If I have a 100 Hz periodic analog signal and let us say it is band limited to 1kHz and I sample it at 3 kHz. If I want to see its frequency spectrum then how to differentiate between the signal frequency 100 Hz from the sampling frequency 3 kHz in the spectrum?


What I understand is that frequency spectrum shows the frequency components at even or odd or mix multiples of a fundamental frequency. But what I don't understand is that whether the frequency is the periodic signal frequency or the sampling frequency?

If it is the harmonics of the fundamental signal frequency then how to find out the sampling frequency from looking at the spectrum?

  • 1
    \$\begingroup\$ You have to apply a window function on the data before you use your FFT. \$\endgroup\$
    – Oldfart
    Commented Jul 24, 2019 at 5:47
  • 2
    \$\begingroup\$ You shouldn't be seeing the 3kHz rate in the spectrum. \$\endgroup\$
    – JRE
    Commented Jul 24, 2019 at 5:56

1 Answer 1


If you sample a 100Hz signal at 3kHz, then here's what you will see:

  1. Time domain: Think of this as a digital oscilloscope view. You will have a series of numbers that represent the voltage. These numbers are spaced at 1/3000 second along the time axis. Basically, a bunch of dots on an xy coordinate system. X is time, and all of your dots are 1/3000 of a second long. Y is voltage, and your dots are at the height indicated by the voltage.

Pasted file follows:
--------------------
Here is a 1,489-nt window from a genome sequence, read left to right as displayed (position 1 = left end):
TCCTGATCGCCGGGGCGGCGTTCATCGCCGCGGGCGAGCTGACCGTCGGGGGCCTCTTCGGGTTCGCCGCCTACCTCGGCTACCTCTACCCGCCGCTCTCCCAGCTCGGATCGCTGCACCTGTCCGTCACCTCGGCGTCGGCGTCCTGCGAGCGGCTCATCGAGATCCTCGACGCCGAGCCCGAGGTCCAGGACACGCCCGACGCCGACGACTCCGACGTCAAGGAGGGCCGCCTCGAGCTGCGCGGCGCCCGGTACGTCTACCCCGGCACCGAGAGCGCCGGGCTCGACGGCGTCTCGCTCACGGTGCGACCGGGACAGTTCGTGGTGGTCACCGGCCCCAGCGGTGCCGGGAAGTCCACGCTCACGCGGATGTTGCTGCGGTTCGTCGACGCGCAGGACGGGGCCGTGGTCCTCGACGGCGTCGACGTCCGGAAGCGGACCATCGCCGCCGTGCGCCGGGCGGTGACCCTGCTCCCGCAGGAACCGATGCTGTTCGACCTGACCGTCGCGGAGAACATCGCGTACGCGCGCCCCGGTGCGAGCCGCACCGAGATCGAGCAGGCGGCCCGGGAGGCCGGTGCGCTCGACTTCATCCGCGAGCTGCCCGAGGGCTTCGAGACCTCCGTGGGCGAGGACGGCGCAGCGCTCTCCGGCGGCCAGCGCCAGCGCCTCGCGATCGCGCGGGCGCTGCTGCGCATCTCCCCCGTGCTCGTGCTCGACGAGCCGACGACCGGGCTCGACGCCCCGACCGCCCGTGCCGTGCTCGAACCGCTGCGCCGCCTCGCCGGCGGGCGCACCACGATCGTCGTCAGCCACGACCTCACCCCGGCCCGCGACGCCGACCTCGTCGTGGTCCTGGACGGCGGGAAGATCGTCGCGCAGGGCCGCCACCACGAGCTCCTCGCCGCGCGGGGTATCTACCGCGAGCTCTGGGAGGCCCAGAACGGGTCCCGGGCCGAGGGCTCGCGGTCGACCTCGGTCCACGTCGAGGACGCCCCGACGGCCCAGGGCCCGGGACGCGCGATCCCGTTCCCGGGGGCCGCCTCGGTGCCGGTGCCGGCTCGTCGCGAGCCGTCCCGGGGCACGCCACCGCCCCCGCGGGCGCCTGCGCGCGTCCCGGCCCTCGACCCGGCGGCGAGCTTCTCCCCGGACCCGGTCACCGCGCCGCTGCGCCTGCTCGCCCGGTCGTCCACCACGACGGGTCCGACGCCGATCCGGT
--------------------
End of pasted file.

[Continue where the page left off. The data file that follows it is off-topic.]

2. Frequency domain: You take your digitized data, and apply a fourier transformation to it. You now have a bunch of dots which represent the intensity of each frequency in the signal. The frequencies range from 0 to 1500Hz. Refer to the Nyquist/Shannon theorem for the reasoning. In your (idealized case) you will see a single peak representing 100Hz.

The sampling rate is not part of the spectrum. You'll never see it.

The sampling rate is also not part of the digitized data - you would never see it in an oscilloscope view of your data.

Really, you need to look up sampling theory. The wikipedia link is a starting point. If you understand what is going on, then you would never wonder how to seperate signal and sampling rate - you would know that they are already seperate.


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